Which city’s police department had the first motorized police wagon? Which city’s first synchronized traffic lights were paid for by a private citizen? Where did Route 66 begin (or end)?

Visitors and locals alike can discover the answer to these questions and more through Aug. 31 at the Chicago Cultural Center’s new exhibit, “Car Culture.”

Nathan Mason, curator of special projects for the Chicago Department of Cultural Affairs’ Public Art Program, said the exhibit is a blend of history and art.

“It’s an exhibit that has something for the entire family,” he said.

Presented by Allstate in honor of the company’s 75th anniversary, the exhibit explores automobile culture in Chicago since the early 20th century. Located in the cultural center’s second-floor Chicago Rooms, the exhibit also provides information on Chicago’s rich automobile history from the portion of Michigan Avenue once known as “Motor Row” to the invention of the first high-rise parking garage, the formation of Hertz car rental and the creation of Simoniz car wash.

Even a few pros said they learned something from the exhibit. Mike Black and Bill Sartor, both former presidents of the International Car Wash Association, spent much of their visit examining the portion of the exhibit covering their area of expertise.

“I was under the impression the original car wash was in Detroit,” Sartor said as Black mulled over the photographs and plaques featured in the exhibit. “I didn’t know Simoniz started here either,” Black said. “I guess anyone can learn something new, though.”

The exhibit also features original pieces by more than 15 local artists, Mason said.

Plaques stationed around the exhibit accompany sculptures, photos and some more unusual pieces, such as a car cover made entirely of windshield leaflets.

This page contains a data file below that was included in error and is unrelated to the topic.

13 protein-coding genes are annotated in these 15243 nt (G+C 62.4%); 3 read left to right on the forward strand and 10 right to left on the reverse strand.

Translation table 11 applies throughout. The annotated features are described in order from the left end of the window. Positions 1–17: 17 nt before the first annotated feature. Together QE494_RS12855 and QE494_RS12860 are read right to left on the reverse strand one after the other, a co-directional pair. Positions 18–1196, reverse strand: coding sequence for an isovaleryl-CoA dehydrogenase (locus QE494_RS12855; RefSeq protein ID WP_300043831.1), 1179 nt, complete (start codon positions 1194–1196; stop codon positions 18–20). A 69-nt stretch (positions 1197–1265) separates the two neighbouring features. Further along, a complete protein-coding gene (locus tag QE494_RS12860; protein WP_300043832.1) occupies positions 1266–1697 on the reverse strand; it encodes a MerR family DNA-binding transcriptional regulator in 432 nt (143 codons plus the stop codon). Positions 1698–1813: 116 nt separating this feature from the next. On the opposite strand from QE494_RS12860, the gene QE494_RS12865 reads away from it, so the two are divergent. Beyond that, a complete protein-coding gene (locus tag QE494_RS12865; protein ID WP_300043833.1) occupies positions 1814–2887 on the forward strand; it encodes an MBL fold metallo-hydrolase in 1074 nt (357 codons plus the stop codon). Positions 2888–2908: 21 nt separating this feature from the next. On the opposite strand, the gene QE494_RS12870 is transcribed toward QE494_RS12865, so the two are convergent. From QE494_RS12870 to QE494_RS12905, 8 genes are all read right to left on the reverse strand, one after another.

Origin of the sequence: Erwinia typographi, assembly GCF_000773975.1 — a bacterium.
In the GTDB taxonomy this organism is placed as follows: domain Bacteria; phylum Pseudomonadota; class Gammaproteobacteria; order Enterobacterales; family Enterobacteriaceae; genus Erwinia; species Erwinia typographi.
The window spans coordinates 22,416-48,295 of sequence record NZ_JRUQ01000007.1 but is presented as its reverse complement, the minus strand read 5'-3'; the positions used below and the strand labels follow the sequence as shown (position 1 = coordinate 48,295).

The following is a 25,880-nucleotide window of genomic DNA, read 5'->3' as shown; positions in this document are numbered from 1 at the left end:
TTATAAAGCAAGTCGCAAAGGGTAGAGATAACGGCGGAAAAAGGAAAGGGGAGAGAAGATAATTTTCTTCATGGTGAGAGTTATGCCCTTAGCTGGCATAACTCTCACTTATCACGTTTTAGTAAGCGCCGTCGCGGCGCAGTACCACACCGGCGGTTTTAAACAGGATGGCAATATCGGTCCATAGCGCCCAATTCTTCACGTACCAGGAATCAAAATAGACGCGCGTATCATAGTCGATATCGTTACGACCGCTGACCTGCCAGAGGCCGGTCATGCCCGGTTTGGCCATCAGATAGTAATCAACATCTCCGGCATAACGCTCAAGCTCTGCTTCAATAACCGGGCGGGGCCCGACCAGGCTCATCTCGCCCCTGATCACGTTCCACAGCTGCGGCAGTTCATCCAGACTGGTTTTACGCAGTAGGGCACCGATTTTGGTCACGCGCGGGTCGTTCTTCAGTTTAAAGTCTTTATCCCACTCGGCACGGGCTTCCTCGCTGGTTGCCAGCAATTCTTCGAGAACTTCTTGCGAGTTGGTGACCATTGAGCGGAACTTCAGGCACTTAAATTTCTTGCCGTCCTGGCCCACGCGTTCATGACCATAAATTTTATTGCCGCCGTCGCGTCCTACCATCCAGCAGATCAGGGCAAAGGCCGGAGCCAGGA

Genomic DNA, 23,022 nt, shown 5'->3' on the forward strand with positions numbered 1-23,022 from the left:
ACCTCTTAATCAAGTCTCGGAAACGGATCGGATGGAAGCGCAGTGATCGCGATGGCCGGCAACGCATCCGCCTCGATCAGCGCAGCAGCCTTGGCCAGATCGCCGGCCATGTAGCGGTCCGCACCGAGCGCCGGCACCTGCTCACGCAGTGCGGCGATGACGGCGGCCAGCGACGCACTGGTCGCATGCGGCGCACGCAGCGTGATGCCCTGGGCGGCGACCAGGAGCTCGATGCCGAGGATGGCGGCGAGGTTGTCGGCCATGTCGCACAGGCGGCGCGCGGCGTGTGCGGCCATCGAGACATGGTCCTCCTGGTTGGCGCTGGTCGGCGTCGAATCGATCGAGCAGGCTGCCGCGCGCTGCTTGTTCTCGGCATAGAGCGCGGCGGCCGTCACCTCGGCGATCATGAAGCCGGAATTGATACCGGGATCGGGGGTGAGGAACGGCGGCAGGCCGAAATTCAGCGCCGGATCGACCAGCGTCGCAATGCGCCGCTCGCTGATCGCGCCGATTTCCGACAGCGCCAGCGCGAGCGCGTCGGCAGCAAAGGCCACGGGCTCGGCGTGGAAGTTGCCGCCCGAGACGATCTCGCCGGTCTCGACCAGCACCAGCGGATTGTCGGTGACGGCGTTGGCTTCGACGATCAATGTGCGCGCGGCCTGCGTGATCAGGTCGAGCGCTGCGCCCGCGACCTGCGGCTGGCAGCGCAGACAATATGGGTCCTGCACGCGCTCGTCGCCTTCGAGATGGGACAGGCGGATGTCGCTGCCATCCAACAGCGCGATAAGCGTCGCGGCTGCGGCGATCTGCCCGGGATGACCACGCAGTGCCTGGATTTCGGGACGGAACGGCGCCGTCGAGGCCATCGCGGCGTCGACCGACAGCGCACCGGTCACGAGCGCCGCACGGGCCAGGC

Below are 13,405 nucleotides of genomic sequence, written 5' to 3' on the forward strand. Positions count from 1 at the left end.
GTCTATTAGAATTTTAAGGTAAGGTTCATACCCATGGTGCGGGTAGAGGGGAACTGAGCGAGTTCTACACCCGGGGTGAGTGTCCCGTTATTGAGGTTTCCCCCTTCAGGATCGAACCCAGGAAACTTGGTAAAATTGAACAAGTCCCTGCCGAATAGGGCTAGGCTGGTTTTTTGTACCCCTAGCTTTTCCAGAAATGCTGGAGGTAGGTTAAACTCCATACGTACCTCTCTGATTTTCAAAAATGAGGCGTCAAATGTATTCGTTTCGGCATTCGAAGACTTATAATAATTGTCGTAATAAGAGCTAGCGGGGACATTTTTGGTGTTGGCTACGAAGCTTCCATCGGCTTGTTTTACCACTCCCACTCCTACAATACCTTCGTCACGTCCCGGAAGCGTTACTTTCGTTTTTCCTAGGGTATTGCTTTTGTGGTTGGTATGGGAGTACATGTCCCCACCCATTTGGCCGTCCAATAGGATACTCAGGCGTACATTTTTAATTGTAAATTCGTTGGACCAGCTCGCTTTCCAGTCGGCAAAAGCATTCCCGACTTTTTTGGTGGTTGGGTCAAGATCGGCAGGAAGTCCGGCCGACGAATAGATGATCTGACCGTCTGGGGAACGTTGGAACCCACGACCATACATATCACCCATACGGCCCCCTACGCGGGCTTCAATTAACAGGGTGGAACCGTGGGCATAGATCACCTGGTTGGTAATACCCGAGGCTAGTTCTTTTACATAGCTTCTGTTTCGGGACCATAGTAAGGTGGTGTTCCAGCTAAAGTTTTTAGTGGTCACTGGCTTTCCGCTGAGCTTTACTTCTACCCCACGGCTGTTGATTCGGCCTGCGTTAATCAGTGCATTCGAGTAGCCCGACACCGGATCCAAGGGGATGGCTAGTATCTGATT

The exhibit continues with “Artists and Automobiles,” with five additional pieces by five Chicago artists who were asked to create sculptures from recycled car parts. The end results are on display on South President’s Court in Grant Park through Oct. 15.

Artists Mary Brogger, Ted “Sitting Crow” Garner, Dessa Kirk, John Mason and Lucy Slivinski each chose from hundreds of available car parts to create works of art. Garner, who fashioned a bench from sheets of windshield safety glass, said the process was a little difficult.

“We got a tour and looked around and saw what they sort of had in stock. Surprisingly, there … aren’t that many big pieces in a car anymore,” he said.

Garner said that although the process was hurried, he enjoyed it.

“We didn’t find out the specifics of the project much more than a month before it happened,” he said. “Then, it was a matter of choosing the materials or having all the pieces of glass they had thrown at me, then just kind of locking yourself in the studio and making sure you did a good job.”

Kirk, who chose to fashion her piece “Three Lilies” from car hoods, trunks, quarter panels and steel, has worked with material from Cadillacs for most of her career.

“As soon as I saw all these red cars of all different shades in the lot, I thought ‘I’m making red lilies,’ ” she said. “I ran around writing my name on all the red cars.”

Slivinski created her piece, “Hedge Row,” from tail pipes and reflector lights. She has worked in salvage art for years.

“Whenever I work on these pieces, there are always surprises that I discover. All the funky bends in these pieces made the form very conceptual.”

The pieces already are drawing attention from Chicagoans.

Nancy Krumpolz took a walk during her lunch hour one recent afternoon and spotted the new sculptures.

“These are really neat!” she said as she walked the path around them. “They’re so unique.”

Another portion of the exhibit, a 9-foot-tall moose sculpture made of car bumpers by John Kearney, can be seen in Pioneer Court, 401 N. Michigan Ave., through Oct. 15.

If you go … WHAT: “Chicago Car Culture” WHERE: Chicago Cultural Center, 78 E. Washington St. HOURS: 8 a.m. to 7 p.m. Mondays to Thursdays, 8 a.m. to 6 p.m. Fridays, 9 a.m. to 6 p.m. Saturdays and 10 a.m. to 6 p.m. Sundays. The center is closed on holidays. COST: Free.